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AMD Radeon R9 Fury X 4GB Review

Thief And Tomb Raider

Thief

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The Radeon R9 Fury X makes its appearance in Thief with a fourth-place finish behind GeForce GTX Titan X, 980 Ti and Radeon R9 295X2. We’d probably put it in third place though, given the 295X2’s odd behavior. At any rate, the performance story is so similar between AMD’s top-end single-GPU card and Nvidia’s equivalents to be at the same level. Interestingly, paying careful attention to frame rate over time again demonstrates where Fiji excels and how GM200 fights its way back up.

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You could say that the results at 4K are just as close as they were at 2560x1440, but this time AMD’s Radeon R9 Fury X is the one with a slight lead. Its performance remains mostly playable, even at this title’s highest detail settings.

The same goes for GeForce GTX Titan X and 980 Ti. Really, it’s only when you hit the GeForce GTX 980 that minimum performance dips low enough to be a problem. Happily, the Radeon R9 295X2 seems to fare better as well.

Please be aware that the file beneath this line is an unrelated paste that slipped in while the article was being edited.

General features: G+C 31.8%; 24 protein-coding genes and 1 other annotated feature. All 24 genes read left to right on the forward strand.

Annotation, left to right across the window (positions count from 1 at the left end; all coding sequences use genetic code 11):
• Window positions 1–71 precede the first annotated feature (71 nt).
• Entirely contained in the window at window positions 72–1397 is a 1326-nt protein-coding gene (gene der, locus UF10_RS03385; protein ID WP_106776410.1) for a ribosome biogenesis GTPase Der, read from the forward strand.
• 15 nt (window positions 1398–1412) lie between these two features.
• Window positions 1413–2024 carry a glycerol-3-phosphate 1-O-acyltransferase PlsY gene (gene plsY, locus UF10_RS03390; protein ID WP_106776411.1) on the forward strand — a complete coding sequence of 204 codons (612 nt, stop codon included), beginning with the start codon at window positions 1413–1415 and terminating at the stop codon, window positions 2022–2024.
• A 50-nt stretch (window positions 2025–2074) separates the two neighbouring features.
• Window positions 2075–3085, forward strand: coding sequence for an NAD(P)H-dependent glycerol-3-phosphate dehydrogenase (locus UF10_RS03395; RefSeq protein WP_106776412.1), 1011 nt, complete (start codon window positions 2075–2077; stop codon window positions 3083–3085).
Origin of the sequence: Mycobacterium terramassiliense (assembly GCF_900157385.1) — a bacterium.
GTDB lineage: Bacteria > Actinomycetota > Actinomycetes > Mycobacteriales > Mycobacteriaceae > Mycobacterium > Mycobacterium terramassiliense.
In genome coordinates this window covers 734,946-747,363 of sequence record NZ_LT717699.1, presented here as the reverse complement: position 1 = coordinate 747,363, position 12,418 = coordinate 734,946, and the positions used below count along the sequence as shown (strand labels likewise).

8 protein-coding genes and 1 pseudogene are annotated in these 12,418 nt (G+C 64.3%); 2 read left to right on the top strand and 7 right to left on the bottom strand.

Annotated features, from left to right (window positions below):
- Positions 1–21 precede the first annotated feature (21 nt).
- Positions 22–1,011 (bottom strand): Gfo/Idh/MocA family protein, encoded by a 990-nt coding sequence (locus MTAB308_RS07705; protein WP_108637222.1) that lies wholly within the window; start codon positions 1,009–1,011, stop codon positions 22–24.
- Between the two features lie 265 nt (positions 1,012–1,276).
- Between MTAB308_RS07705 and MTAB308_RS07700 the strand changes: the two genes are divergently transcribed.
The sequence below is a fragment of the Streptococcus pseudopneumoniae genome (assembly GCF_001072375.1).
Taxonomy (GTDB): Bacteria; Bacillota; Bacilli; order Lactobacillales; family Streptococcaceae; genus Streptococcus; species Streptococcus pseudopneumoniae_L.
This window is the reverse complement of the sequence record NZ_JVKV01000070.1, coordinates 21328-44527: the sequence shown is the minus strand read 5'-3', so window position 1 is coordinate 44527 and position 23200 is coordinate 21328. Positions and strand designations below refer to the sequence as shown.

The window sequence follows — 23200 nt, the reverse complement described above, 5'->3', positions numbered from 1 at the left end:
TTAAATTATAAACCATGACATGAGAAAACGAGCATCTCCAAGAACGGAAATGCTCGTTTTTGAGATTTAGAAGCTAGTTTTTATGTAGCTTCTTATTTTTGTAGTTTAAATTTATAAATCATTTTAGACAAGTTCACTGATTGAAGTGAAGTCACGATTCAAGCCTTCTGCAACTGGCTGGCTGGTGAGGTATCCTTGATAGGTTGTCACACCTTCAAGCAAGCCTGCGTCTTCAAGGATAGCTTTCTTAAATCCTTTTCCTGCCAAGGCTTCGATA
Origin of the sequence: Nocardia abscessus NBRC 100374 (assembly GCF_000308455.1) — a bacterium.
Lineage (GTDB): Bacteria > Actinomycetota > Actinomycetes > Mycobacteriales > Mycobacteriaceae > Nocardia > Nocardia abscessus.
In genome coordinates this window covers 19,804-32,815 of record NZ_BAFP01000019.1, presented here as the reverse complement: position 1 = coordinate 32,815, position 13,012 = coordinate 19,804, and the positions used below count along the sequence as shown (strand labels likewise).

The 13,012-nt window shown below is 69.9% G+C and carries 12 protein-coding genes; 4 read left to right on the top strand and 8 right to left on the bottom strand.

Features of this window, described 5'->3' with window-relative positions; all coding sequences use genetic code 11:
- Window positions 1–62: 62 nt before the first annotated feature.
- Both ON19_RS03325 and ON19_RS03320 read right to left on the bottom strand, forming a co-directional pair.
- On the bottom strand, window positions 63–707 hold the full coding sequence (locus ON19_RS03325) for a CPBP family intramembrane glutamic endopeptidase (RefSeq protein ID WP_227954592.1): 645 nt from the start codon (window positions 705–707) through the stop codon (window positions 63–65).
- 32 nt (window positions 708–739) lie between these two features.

Tomb Raider

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As in the title above, AMD’s Fury X starts its journey at 2560x1440 just behind Titan X and 980 Ti. All three cards mirror each other’s performance almost comedically in the frame rate over time chart, though. 

Radeon R9 295X2 spoils the party with strong frame rates that show no evidence of inconsistency.

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AMD carves out another lead over GeForce GTX Titan X and 980 Ti as we shift to 3840x2160. Minimum performance levels falls precipitously to just over 20 FPS. But then again, all of the cards we’re testing succumb to the same TressFX-heavy sequence. Most of the game isn’t this demanding. Overall, you can expect playable performance on Fury X in Tomb Raider at 4K, even at its Ultimate preset.

The Radeon R9 295X2 remains on its best behavior, serving up the strongest frame rates and relatively low frame time variance. At the other end of the scale, expect to dial down the details if you’re using a GeForce GTX 980 or slower.

Chris Angelini
Chris Angelini is an Editor Emeritus at Tom's Hardware US. He edits hardware reviews and covers high-profile CPU and GPU launches.